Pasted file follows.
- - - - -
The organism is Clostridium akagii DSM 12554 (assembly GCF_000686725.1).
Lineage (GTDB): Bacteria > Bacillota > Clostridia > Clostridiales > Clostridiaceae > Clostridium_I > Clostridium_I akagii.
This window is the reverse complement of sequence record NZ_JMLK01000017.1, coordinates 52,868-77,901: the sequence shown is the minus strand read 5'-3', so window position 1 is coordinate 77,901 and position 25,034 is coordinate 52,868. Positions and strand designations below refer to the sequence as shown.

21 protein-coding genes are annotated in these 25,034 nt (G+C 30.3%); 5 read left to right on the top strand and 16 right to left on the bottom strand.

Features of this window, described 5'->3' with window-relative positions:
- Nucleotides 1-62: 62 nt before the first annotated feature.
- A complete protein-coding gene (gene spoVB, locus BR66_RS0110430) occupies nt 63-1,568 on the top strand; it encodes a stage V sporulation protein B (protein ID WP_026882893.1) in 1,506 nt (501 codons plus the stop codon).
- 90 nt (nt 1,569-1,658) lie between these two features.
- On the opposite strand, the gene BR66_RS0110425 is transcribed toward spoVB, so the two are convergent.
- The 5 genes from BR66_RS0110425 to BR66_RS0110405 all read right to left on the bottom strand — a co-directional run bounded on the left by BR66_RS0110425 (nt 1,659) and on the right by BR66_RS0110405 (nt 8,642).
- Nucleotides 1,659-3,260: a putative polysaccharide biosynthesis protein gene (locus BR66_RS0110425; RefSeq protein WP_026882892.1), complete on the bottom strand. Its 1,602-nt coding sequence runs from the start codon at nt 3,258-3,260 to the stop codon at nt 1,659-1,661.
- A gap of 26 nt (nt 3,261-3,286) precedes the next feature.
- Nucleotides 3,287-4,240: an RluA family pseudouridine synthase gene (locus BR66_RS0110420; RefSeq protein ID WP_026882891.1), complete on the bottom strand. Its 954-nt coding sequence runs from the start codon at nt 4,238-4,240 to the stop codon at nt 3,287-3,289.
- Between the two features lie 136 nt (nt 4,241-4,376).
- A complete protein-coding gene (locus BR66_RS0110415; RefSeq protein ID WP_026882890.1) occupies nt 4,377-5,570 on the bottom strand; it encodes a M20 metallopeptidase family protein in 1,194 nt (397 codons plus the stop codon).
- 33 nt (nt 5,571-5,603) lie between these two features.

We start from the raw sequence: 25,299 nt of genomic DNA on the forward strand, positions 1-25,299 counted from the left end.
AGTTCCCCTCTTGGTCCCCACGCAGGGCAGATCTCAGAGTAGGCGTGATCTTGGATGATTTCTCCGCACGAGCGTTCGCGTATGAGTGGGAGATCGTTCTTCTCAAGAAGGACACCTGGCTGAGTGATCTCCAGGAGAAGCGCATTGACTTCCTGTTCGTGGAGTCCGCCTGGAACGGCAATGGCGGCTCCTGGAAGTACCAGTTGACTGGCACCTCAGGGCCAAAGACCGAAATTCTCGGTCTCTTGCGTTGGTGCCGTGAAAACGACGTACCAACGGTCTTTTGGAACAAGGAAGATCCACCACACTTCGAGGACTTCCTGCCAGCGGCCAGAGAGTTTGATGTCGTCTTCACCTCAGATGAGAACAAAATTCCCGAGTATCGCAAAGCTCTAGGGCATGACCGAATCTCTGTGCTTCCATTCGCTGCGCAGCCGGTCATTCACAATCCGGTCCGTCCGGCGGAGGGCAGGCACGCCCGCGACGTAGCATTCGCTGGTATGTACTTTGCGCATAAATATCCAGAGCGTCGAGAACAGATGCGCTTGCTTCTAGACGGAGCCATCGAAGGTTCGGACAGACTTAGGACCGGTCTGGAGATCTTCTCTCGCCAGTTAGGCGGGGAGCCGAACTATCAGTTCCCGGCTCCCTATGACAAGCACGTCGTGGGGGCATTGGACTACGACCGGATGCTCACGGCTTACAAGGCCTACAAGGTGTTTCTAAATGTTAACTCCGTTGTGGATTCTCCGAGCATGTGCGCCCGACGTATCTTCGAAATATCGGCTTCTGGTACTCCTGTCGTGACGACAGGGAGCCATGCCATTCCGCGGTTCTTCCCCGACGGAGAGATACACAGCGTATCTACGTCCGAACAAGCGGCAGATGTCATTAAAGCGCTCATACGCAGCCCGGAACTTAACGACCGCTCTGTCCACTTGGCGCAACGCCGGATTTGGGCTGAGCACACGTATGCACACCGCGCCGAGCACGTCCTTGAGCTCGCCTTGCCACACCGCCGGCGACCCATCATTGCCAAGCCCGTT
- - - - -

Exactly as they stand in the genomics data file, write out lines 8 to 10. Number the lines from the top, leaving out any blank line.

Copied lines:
- 90 nt (nt 1,569-1,658) lie between these two features.
- On the opposite strand, the gene BR66_RS0110425 is transcribed toward spoVB, so the two are convergent.
- The 5 genes from BR66_RS0110425 to BR66_RS0110405 all read right to left on the bottom strand — a co-directional run bounded on the left by BR66_RS0110425 (nt 1,659) and on the right by BR66_RS0110405 (nt 8,642).